F-Spot

F-Spot logo

Nowadays, people have a lot of media. Music, videos and photos. One application for Linux for managing a library of photos is F-Spot. I thought I would take it for a spin, under Fedora 8 and GNOME.

F-Spot ships with almost all modern distributions that use GNOME, so it's pretty likely you won't have to do anything to get it installed at all, just have a look under Applications > Graphics or similar. If not, install the f-spot package.

On opening the application for the first time, you'll be asked to import some photos. I've got a collection of around 1400 snaps, so I chose to import the folder containing them into F-Spot.

F-Spot importing 1400 photos

With the volume of images here, I had to wait about a minute for them to be processed before I could move on. Once they had, though, I was thrown head first into the browsing interface.

F-Spot browse mode

I think it's fair to say that the benchmark for this class of application has to be Apple's iPhoto. F-Spot's browse interface mimics that of iPhoto, showing photos in a grid arrangement in chronological order. There's a slider on the right hand side in the status bar that allows you to change the size of the thumbnails in browse view, which works well. Browsing through even a decently sized collection like mine, F-Spot is impressively quick and responsive.

There's also a timeline widget at the top, which allows you to quickly get to photos from any point in time. The graph shows you the number of photos taken in that time period, and it's pretty useful for quickly jumping to all the photos from a certain event if you know roughly what time of which year it happened in.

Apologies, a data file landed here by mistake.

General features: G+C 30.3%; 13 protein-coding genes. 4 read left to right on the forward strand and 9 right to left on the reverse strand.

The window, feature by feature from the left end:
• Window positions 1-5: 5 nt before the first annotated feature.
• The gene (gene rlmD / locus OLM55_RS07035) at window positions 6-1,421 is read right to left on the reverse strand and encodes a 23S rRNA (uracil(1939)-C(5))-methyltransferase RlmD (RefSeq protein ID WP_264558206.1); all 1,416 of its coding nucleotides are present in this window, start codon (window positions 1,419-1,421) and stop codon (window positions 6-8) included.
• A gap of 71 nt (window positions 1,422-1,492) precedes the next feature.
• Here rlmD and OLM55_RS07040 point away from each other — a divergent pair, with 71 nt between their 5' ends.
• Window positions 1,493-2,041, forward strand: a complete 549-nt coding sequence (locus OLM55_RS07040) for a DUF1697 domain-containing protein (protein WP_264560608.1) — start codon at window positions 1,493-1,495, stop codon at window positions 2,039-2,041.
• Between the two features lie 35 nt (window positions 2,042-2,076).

Double-clicking any photo, or clicking the Edit Photo button takes you into the edit interface. It takes the current photo and makes it fill the main portion of the F-Spot window.

F-Spot edit photo interface

The edit interface is simple to get to, but the buttons at the bottom for choosing an action to perform on the image are too small, and it's not immediately obvious what they do. Hovering over them does reveal their function, but it should be easier to get to those controls. The available editing tools are pretty much the standard, including crop, red-eye removal, colour balancing, auto-adjust and more.

The slideshow feature in F-Spot is promising, but as far as I can tell, without OpenGL rendering capabilities, it won't work very well. While the photos themselves looked beautiful in this mode, the transitions between were sluggish, making your slideshow look unprofessional. With the right 3D rendering support and drivers set up in your Linux distro, however, this might not be an issue; however I haven't had an opportunity to test this.

Another big feature in F-Spot is tags. You can tag any photo with any of the built in tags by dragging the tag's icon from the left pane on top of any photo. You are also free to make your own tags to help organise your library. I didn't have time to look at tags in detail, but the functionality seems to work well, and if you spend the time to tag your library, it can aid in finding what you want.